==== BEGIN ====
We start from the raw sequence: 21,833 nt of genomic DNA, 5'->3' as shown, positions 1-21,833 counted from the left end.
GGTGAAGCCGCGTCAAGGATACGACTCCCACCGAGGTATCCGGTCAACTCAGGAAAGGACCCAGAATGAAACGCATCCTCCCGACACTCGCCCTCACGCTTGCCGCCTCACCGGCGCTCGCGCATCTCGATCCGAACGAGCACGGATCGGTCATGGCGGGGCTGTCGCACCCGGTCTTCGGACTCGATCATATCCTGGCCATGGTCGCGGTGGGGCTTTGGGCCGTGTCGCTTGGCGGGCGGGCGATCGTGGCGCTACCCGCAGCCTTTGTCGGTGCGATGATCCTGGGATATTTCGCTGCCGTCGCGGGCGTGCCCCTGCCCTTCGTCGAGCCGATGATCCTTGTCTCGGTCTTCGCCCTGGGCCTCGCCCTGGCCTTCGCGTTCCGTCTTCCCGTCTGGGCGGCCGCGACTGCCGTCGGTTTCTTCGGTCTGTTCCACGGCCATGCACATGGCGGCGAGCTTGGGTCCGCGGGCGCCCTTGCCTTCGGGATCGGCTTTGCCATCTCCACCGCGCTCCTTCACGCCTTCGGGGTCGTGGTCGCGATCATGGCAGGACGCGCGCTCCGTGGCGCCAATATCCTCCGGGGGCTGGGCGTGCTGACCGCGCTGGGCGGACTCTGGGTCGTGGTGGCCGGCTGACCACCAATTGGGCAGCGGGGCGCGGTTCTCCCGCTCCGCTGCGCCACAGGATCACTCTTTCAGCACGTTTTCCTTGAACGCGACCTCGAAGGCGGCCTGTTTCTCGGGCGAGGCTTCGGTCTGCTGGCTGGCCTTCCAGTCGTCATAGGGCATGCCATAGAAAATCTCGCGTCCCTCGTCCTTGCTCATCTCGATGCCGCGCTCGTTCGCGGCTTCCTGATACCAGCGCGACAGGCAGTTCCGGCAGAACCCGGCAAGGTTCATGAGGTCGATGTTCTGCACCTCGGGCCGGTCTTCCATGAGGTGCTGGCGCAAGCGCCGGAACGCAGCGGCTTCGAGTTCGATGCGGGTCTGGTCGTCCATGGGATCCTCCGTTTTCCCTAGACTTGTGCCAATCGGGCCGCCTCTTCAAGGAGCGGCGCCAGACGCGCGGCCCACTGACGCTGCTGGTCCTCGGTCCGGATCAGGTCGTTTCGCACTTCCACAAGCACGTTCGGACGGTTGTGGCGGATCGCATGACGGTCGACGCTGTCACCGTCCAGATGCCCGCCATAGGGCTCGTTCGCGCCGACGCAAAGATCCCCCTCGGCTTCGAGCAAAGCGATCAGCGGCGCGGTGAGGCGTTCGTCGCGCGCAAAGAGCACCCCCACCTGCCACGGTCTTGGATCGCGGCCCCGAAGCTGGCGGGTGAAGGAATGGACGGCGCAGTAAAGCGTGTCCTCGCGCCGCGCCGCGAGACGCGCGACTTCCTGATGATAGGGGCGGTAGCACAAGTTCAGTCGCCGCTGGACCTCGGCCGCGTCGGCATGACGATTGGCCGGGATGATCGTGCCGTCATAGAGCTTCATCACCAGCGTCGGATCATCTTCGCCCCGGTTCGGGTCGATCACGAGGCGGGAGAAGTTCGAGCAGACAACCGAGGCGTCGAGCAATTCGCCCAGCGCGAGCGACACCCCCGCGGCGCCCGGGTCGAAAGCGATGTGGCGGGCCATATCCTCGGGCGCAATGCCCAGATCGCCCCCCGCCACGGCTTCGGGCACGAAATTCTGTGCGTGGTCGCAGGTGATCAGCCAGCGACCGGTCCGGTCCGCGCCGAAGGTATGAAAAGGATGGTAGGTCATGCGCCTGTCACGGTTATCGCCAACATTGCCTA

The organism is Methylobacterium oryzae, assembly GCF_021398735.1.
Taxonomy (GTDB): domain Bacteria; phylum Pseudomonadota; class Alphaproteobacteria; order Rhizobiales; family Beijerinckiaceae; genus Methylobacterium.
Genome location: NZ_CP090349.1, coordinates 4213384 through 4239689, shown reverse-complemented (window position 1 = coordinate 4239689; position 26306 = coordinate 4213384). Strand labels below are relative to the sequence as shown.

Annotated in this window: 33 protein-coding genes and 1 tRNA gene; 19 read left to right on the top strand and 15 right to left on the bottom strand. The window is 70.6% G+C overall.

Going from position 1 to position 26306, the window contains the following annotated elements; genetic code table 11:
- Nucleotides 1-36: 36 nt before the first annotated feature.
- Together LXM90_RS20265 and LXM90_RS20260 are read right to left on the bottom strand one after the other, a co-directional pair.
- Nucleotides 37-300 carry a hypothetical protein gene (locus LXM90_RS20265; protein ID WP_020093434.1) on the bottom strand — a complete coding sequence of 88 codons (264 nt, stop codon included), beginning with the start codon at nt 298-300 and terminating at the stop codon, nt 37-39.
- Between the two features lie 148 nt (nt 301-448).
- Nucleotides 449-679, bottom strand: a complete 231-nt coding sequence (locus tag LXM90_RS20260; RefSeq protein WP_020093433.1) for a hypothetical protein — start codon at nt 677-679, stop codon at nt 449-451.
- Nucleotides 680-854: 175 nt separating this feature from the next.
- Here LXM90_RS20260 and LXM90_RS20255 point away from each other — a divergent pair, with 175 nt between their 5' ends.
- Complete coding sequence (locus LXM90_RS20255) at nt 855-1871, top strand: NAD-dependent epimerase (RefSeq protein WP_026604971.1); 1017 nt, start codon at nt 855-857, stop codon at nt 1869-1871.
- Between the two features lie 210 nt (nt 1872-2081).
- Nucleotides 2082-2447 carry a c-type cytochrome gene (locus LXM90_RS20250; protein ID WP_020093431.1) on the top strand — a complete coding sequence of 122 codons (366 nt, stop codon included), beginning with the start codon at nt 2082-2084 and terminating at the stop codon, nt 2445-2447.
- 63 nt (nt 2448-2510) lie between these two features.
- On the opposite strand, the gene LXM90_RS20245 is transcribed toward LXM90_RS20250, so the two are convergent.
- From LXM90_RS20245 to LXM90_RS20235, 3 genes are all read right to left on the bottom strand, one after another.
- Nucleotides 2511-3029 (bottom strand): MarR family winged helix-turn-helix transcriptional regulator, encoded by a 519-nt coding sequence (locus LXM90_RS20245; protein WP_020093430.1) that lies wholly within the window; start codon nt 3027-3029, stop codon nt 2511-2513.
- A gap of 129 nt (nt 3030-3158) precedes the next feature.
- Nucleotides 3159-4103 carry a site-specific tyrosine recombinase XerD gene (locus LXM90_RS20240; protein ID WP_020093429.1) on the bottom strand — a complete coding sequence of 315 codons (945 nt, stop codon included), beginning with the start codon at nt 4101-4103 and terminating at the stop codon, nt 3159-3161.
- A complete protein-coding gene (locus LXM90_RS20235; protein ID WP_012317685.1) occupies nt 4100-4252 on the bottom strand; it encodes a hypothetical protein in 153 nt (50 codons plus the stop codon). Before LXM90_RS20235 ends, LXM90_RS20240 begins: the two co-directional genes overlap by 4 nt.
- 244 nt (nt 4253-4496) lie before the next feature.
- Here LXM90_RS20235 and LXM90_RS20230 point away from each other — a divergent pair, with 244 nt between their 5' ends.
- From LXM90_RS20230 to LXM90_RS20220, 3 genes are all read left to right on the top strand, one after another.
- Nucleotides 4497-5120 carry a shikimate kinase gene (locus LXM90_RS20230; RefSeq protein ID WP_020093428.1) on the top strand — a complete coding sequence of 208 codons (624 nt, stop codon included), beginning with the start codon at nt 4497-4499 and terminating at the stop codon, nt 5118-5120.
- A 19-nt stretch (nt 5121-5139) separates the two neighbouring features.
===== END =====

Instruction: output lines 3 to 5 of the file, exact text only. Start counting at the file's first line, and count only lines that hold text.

The organism is Methylobacterium oryzae, assembly GCF_021398735.1.
Taxonomy (GTDB): domain Bacteria; phylum Pseudomonadota; class Alphaproteobacteria; order Rhizobiales; family Beijerinckiaceae; genus Methylobacterium.
Genome location: NZ_CP090349.1, coordinates 4213384 through 4239689, shown reverse-complemented (window position 1 = coordinate 4239689; position 26306 = coordinate 4213384). Strand labels below are relative to the sequence as shown.